The weather over the United States over the next several days will be dominated by two nearly stationary storm systems, one off of the coast of the Pacific Northwest and one over the Northeastern States. In between these storms systems over the Rockies and Great Plains fair weather high pressure will prevail. For Nederland and the adjacent Front Range Foothill communities, the streak of dry and unseasonably mild weather will continue through the weekend and into early next week.
Slow moving or nearly stationary storm systems often constitute what is known as a blocking pattern in the atmosphere. Near the storms, wet and cool weather can persist for days. Between the storms, high pressure dominates and tranquil weather is the rule. Blocking patterns can be durable and hard to change. It can be difficult to forecast exactly when a block will break, and computer weather models are particularly challenged by them. In our case, the jet stream, a narrow ribbon of winds which steers storms and is often labeled as the storm track, will remain well to our north over the next several days, leaving us high and dry. If you like fun in the sun, you are in luck. If you are waiting for snow and skiing, hang in there. There is still some indications that a stormier pattern will set in in early November. Later this weekend, and early next week some Pacific and Gulf of California moisture will make it into the Great Basin and western Colorado. This will result in showers, mainly west of Nederland and the Continental Divide. However, snow levels will be high and rain will fall even over the ski resorts in the central mountains of Colorado.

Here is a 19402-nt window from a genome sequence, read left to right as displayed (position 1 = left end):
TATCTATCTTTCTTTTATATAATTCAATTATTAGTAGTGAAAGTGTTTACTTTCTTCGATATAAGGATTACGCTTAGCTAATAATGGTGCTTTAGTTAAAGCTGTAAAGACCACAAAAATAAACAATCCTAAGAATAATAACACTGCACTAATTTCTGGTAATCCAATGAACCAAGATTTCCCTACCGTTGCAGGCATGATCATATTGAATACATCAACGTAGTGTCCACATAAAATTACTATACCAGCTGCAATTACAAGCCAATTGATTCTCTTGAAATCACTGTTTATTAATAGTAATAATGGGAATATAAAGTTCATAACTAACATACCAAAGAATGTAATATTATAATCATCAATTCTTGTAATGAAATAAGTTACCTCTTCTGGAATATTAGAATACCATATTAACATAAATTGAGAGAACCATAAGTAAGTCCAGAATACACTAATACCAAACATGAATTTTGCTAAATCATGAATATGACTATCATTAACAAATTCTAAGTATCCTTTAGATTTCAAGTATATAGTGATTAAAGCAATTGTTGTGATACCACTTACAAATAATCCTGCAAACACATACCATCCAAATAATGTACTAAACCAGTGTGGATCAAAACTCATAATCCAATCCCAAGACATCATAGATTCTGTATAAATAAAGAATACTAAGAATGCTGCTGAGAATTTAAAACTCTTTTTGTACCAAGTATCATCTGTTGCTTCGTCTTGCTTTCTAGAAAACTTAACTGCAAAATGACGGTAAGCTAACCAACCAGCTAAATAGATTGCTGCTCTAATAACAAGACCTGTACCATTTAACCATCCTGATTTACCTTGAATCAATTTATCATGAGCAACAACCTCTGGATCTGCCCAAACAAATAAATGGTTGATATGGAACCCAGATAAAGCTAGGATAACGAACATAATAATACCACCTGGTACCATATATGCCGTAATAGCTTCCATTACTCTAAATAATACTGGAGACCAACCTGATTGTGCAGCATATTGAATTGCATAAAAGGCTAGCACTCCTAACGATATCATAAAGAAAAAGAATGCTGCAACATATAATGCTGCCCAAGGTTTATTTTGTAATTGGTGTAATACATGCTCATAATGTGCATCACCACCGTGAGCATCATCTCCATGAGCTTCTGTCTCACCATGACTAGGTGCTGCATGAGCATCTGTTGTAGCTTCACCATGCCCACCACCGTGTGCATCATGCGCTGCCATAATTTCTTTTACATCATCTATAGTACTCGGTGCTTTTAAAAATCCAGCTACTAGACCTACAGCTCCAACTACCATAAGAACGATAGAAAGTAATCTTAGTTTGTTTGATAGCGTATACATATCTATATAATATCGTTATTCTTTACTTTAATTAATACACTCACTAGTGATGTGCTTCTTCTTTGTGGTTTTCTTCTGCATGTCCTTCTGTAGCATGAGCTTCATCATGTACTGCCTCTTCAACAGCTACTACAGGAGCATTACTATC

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This is a great explanation of the “block” we are in — thanks for your great interpretation!